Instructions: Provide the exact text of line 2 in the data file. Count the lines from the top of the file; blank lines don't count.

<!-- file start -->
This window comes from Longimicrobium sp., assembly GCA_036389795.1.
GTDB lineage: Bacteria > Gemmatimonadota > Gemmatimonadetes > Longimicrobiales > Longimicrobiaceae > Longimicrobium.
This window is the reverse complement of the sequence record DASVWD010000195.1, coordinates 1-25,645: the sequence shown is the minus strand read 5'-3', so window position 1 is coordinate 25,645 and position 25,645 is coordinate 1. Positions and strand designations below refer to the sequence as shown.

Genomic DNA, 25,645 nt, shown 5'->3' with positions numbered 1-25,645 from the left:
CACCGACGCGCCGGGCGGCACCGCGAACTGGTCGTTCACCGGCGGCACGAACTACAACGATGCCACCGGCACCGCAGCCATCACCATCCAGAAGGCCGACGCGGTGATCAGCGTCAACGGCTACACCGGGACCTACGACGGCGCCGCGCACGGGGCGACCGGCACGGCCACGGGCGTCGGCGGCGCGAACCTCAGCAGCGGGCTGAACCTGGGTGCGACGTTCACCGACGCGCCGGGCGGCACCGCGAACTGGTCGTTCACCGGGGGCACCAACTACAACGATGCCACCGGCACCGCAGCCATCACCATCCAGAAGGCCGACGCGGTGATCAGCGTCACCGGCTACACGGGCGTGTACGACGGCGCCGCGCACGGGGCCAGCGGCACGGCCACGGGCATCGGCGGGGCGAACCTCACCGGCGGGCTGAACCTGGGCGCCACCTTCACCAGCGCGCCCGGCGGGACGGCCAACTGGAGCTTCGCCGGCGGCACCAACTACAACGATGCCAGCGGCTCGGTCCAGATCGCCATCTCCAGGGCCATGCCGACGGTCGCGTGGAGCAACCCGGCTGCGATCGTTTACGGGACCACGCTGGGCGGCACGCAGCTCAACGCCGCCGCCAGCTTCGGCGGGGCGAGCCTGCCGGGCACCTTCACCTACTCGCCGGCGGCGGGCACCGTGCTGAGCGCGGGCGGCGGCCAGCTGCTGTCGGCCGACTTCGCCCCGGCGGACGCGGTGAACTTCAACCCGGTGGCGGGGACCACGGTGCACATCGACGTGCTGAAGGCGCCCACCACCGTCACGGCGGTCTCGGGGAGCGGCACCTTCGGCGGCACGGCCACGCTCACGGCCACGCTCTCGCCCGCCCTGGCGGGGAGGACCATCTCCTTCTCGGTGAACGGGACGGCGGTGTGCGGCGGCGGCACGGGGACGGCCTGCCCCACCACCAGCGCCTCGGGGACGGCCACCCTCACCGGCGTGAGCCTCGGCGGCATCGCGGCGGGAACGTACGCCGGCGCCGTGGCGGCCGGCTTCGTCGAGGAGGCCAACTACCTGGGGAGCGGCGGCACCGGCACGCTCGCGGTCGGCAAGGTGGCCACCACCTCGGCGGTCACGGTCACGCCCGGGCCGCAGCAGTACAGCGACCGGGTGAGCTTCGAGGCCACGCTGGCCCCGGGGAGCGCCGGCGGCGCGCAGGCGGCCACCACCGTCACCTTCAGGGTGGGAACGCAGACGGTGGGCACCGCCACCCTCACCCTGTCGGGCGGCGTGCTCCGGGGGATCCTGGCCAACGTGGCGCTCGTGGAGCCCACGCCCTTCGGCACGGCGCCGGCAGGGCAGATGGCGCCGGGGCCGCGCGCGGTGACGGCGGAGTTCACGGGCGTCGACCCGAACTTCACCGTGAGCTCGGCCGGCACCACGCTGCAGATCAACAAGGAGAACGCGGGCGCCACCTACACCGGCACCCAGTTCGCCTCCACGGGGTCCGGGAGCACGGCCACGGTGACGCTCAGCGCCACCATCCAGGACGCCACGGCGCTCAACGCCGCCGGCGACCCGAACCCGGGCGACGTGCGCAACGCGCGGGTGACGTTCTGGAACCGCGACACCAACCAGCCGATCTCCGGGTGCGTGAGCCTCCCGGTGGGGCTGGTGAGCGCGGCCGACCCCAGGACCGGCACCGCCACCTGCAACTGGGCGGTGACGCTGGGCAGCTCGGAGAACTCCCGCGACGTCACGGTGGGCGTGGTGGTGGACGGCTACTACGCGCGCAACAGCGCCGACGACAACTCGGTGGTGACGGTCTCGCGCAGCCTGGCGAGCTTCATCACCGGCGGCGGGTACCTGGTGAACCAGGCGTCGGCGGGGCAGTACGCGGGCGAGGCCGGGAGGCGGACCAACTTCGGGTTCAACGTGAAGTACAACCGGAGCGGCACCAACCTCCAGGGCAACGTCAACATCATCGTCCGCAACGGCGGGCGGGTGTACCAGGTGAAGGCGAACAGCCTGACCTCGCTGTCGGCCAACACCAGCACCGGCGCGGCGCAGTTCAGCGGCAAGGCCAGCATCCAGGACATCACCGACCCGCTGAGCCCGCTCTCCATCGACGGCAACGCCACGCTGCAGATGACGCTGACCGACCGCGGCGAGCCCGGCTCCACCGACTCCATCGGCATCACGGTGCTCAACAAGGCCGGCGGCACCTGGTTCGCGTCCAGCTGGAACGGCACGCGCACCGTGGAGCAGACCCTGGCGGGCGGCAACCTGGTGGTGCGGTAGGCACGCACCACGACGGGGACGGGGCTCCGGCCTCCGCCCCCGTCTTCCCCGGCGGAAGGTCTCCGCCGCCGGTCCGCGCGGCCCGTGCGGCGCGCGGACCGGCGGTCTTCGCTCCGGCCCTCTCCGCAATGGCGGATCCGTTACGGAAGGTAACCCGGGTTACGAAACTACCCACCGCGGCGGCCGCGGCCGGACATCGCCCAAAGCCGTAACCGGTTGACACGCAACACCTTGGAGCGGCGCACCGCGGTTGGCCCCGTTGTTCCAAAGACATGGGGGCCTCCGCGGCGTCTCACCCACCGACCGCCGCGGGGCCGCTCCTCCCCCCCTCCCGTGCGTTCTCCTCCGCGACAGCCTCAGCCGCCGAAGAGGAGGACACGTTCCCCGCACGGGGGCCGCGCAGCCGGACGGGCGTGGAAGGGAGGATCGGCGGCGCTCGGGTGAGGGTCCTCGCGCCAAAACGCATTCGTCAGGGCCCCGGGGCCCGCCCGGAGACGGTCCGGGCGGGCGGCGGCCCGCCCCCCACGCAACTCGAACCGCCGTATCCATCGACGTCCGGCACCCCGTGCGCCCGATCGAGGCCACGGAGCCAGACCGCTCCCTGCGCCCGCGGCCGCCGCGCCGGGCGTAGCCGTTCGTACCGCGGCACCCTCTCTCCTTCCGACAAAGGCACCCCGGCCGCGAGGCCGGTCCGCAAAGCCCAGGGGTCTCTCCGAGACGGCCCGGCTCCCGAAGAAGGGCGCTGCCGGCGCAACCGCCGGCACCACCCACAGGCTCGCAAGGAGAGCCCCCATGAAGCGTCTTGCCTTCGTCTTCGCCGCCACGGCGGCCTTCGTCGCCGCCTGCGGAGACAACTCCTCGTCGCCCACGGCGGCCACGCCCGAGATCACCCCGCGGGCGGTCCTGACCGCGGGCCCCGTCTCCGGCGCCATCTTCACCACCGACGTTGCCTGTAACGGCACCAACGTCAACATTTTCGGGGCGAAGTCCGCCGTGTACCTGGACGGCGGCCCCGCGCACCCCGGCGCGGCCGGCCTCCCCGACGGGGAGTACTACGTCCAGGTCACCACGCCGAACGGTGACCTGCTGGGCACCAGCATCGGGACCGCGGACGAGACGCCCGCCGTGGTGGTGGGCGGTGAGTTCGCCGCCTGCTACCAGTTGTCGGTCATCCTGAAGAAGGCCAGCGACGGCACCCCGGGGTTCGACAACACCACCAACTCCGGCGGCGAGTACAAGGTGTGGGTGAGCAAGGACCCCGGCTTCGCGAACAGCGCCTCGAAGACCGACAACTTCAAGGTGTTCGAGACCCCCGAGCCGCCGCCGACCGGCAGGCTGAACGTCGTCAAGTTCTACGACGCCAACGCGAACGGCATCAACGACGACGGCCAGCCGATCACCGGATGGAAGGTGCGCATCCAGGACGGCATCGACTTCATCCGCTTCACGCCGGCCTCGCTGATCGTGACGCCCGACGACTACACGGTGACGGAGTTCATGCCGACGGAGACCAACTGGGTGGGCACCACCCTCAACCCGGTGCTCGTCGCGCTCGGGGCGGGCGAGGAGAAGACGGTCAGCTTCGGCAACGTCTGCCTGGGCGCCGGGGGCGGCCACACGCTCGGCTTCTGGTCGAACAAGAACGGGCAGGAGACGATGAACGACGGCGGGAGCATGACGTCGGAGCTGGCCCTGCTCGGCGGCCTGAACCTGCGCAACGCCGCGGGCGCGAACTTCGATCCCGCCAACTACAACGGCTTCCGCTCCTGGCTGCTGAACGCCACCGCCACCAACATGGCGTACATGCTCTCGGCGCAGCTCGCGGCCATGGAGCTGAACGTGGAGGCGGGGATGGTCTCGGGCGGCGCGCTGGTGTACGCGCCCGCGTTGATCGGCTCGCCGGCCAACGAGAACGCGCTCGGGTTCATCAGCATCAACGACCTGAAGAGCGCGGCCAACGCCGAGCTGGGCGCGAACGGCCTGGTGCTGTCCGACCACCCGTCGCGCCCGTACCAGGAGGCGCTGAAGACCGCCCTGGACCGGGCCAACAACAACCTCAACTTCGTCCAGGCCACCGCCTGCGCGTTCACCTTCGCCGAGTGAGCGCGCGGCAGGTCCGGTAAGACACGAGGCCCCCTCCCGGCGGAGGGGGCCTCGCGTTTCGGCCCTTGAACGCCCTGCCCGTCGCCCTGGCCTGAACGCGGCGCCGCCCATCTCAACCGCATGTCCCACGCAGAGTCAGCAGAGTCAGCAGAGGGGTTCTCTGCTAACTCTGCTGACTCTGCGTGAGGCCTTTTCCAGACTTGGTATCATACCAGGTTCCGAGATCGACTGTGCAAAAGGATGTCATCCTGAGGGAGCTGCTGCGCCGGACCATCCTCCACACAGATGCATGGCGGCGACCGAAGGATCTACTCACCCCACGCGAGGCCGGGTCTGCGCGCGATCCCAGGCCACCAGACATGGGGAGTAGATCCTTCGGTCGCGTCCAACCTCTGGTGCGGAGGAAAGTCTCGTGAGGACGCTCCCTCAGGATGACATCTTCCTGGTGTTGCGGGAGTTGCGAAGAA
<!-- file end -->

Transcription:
GTDB lineage: Bacteria > Gemmatimonadota > Gemmatimonadetes > Longimicrobiales > Longimicrobiaceae > Longimicrobium.